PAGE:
For those who are in a job search it is always rejoyceful to hear of a contemporary being hired – especially if the job they were hired at was not in competition with what you were seeking. Unfortunately there are way too many individuals who find themselves in a job search at present and it spurs us all on to hear of a success story. In many ways we all hope that the spectacular news of a new hire will rub off on us all.
Though many who proclaim that a job search is a valid teachable moment; they will, after awhile admit that they have learned more than enough, thank you very much. The search process is not for the weak of heart and in too many cases have left the fallen on the wayside. A positive mental attitude is a must, but even the strong and experienced have their off days.
It is vital to have a positive demeanor, not just for yourself but for those around you. Unfortunately, that positive demeanor can come tumbling to the ground if the expected job offer doesn’t come to be. Many call the job seeking process a rollercoaster but in many ways it is more similar to a bumper car; you are always anxious that any minute your expectations can come crashing into you!
Thankfully, those who survive this little detour in life have an amazing support system. Obviously family is important but it is similarly important to find support from your network of business associates and contacts. Too many job seekers fail to network while gainfully employed because they feel confident in where they are and are much too busy in their everyday life. Life is full of surprises; we jump out of bed every morning to take on the world. If the current crop of job seekers have learned anything, they have learned that you must always keep your network active. When was the last time you connected with someone on LinkedIn?
Getting together, in-person or electronically can certainly help in getting through those tough times. Recently at an educational roundtable, 3 of us who are in job search mode talked about mutual concerns and potential opportunities. The Second Wives Club, as we kiddingly called ourselves that day is just one more method in working together to find a community. None of us should have to manage such a situation by ourselves.
Ambitious politicians know that you always need a chit or two in the pocket for future consideration. I have always believed that those who are currently employed should be there for those who need help. Because I would never wish unemployment on anyone, it is vital for those who are employed to assist those in searching for work. You need to be a reference, a mentor or just a person with broad shoulders. Remember, according to SHRM research, 44% of all jobs are found because of networking.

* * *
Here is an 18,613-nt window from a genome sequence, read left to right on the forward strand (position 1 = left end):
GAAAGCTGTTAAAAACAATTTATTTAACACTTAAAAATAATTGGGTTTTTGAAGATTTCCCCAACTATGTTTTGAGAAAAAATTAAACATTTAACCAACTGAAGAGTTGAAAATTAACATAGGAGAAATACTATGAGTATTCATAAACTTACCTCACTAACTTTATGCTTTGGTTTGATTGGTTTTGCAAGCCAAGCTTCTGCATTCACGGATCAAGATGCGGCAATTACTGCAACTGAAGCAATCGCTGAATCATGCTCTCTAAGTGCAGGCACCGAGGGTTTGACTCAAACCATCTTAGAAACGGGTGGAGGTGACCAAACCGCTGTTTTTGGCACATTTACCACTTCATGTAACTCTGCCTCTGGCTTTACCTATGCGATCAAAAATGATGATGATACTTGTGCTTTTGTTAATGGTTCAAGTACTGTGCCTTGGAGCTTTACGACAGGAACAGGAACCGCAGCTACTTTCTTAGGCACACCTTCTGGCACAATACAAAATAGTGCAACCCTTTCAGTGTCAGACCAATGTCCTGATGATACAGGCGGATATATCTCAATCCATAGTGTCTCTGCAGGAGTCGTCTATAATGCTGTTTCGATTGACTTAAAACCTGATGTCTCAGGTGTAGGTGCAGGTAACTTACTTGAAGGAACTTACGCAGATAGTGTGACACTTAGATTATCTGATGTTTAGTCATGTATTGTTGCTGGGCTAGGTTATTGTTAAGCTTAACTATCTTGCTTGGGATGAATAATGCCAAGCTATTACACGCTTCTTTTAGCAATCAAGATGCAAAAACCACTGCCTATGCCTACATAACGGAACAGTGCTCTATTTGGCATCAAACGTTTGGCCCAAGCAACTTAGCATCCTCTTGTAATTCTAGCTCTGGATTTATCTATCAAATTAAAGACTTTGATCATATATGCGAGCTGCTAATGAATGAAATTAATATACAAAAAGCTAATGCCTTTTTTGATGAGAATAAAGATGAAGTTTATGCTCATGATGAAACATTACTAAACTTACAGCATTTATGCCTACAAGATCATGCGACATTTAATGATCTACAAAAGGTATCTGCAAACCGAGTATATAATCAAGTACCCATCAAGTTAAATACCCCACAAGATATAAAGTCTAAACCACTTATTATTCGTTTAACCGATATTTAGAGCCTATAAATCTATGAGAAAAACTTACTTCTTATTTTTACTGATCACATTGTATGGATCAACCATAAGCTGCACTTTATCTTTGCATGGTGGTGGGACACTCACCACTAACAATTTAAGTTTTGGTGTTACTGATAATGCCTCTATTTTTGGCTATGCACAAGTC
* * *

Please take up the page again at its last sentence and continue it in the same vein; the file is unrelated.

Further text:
Because it is the rarest of persons who never finds himself in such a predicament during his career, it is necessary to provide assistance in the hope that sometime in the future you will be paid back in multitudes. Like so many issues in society, you really don’t know the degree of difficulty until you have experienced a similar situation. The vast majority of those who provide guidance and assistance during a transition are individuals who have experienced similar fates in their careers.
In such trying times you do discover who your true friends are; they are the individuals who are empathetic and truly mean it when they say to call them if you need any help. These true friends will be remembered forever for their generosity and their innate desire to assist. These are the people who you will reciprocate, if and when. However, if you are a better person than most, you will be there for all and not only be limited to those who were helpful to you in your personal hour of need.
Life does move on and job seekers are certainly cognizant of those who have found time for them; that is why we are always so jubilant when one finds a new employment home. Such good news gives added inspiration to our step and doubles our desire to be the next to proclaim victory.
Thankfully, times are improving; it may not be a robust return to normal but the normal gauge has certainly been lowered for most of us. We are thankful for the contacts we have and the network we have established and we look forward to rejoicing once again for those who can continue their careers; a career full of anticipation and excitement for a job well done.
Dan Borschke is a Certified Association Executive who has been a CEO for 3 distinct trade associations in his distinguished career. He is one of only 230 Association Executives worldwide who has been granted the prestigious designation of Fellow by the American Society of Association Executives. He currently is between positions and has written more than 50,000 words or 86 blog postings on the topics of job search and career transition. He can be contacted at: firstname.lastname@example.org.
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